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Bohemian Rhapsody

The rock group Queen probably don’t need any introduction. Famed for their hit songs of the 1970’s and 80’s, their influence is still felt. Much of their success was due to singer Freddie Mercury, whose energetic charisma carried the band to massive heights. Whilst Mercury is no longer with us, his legacy as well as the songs he performed endures. Several of their tracks have been used in multiple films, such as their soundtrack to the 1980 sci-fi classic ‘Flash Gordon’. ‘Bohemian Rhapsody’ charts their fortunes in the often topsy-turvy world of sex, drugs and rock and roll.

In the early 70’s, singer Freddie Mercury (Rami Malek) forms the group Queen alongside his friends Brian May (Gwilym Lee), Roger Taylor (Ben Hardy) and John Deacon (Joseph Mazello). With their contrasting musical styles ranging from rock, pop and hints of opera, the band initially find it difficult establishing their fanbase. Gradually with diverse tunes such as ‘Bohemian Rhapsody’, ‘We are the Champions’ and ‘Radio Ga Ga’, their popularity is assured. With the highs come the lows as they face personal tragedy amidst the fleeting allure of fame and fortune.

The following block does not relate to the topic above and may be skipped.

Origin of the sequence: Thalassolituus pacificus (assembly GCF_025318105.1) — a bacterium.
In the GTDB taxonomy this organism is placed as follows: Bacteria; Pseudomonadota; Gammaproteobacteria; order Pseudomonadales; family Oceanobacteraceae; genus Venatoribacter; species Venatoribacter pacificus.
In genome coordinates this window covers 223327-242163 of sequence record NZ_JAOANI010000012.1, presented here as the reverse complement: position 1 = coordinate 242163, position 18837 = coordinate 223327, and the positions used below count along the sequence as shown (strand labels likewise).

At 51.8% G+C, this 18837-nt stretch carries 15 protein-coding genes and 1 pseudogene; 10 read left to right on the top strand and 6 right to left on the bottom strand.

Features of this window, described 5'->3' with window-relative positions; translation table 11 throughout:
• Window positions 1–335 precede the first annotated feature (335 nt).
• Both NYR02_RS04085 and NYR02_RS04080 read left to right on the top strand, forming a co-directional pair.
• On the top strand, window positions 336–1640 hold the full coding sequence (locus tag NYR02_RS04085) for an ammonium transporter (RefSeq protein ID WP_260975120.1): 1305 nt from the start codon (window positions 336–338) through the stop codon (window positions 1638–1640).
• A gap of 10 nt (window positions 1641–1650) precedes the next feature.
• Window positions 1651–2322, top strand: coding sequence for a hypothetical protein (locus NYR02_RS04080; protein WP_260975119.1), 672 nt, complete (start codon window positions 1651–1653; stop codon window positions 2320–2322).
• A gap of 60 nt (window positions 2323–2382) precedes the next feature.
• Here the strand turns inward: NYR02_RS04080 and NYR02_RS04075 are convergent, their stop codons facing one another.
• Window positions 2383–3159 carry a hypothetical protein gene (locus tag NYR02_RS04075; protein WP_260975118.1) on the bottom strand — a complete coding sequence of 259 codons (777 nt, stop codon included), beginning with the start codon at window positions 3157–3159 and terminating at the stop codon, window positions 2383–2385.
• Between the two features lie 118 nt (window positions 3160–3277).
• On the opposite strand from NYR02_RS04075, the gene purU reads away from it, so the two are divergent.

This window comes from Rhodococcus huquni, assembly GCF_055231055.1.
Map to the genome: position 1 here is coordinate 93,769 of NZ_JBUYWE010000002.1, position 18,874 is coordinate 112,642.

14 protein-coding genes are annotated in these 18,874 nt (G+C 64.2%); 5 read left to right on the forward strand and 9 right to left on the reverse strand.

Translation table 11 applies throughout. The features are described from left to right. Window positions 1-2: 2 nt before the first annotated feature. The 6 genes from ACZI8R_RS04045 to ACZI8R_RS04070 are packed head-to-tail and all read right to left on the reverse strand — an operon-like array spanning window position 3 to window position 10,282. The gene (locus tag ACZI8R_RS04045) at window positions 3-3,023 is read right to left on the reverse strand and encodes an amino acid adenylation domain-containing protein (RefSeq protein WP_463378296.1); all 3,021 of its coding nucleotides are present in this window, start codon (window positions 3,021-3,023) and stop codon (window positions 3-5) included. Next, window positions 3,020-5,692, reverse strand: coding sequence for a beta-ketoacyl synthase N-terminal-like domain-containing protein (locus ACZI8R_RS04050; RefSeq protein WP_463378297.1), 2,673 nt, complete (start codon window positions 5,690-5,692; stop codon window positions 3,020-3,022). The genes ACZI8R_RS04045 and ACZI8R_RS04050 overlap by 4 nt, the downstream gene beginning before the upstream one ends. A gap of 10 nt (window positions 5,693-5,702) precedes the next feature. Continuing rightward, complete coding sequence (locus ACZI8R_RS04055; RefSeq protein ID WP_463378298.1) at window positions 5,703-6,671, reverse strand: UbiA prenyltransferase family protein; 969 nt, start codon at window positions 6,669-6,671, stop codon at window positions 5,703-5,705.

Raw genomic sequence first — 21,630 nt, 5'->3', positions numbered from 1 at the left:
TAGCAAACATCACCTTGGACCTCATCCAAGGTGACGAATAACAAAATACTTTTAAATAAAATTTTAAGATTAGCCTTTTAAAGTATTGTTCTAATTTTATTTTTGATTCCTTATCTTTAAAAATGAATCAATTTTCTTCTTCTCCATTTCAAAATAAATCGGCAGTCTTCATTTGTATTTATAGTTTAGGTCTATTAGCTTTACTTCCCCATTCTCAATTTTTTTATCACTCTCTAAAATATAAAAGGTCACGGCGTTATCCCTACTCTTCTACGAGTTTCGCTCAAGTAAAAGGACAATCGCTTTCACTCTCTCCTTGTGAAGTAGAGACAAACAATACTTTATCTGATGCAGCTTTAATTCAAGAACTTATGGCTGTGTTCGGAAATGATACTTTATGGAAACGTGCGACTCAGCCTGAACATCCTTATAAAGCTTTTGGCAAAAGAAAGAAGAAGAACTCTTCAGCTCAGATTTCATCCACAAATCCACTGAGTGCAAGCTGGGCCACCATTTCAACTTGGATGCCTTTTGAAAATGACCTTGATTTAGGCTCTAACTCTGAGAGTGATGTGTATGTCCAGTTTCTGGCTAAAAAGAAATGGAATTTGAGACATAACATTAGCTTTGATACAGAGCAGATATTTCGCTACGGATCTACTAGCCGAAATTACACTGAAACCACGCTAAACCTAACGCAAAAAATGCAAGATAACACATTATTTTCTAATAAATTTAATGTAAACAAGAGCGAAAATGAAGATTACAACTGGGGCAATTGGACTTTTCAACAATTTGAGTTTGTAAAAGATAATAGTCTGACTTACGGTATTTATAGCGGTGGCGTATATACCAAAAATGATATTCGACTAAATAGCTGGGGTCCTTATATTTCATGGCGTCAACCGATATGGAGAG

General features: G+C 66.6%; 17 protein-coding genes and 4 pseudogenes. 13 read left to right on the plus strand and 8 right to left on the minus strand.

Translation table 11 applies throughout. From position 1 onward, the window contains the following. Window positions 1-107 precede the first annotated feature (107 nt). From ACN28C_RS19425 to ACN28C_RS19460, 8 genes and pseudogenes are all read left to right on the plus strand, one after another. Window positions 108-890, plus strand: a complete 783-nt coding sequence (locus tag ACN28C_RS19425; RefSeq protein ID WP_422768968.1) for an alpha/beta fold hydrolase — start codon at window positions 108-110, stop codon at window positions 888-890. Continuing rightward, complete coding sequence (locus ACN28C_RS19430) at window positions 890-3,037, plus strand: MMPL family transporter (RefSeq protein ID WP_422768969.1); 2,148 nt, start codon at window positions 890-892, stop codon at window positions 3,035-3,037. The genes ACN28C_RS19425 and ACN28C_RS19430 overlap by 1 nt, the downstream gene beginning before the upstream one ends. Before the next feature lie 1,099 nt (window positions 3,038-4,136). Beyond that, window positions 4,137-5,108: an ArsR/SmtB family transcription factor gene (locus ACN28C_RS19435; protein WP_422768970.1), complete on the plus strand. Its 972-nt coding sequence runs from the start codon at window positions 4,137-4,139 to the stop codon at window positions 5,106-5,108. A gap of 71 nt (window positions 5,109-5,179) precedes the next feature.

‘Bohemian Rhapsody’ is an often clichéd and formulaic movie biopic. Queen’s path to success is generally seen in a dot-to-dot manner with all the usual tropes ticked. Only occasionally does it truly fly which is mostly during the concert sequences and still electrifying songs. Making ‘Bohemian Rhapsody’ watchable is Malek’s performance which captures Mercury’s charismatic showmanship and determination. His relationships with the group and others provide most of the interest even if the script plays things very safe.

The film feels sanitized with the revisionist history going into over-drive. Mercury’s life was fascinating and debauched with the story barely capturing the true person. This water treading extends to the rest of the characters who make little impact except for Mike Myers as a harried record executive. The songs and fantastic cinematography go a long way in conveying the power of Queen’s music with the scenes set in the 1985 Live Aid concert especially dynamic.

Like a covers band who don’t quite capture the genuine essence of its subject, ‘Bohemian Rhapsody’ is only entertaining on a surface level. There isn’t much underneath with the screenplay apparently too scared to further explore a complex performer. As a ‘Reader’s Digest’ or ‘Wikipedia’ version of Queen/Freddie Mercury history it’s fine with the tunes still having an impression decades after their creation.

Rating out of 10: 6

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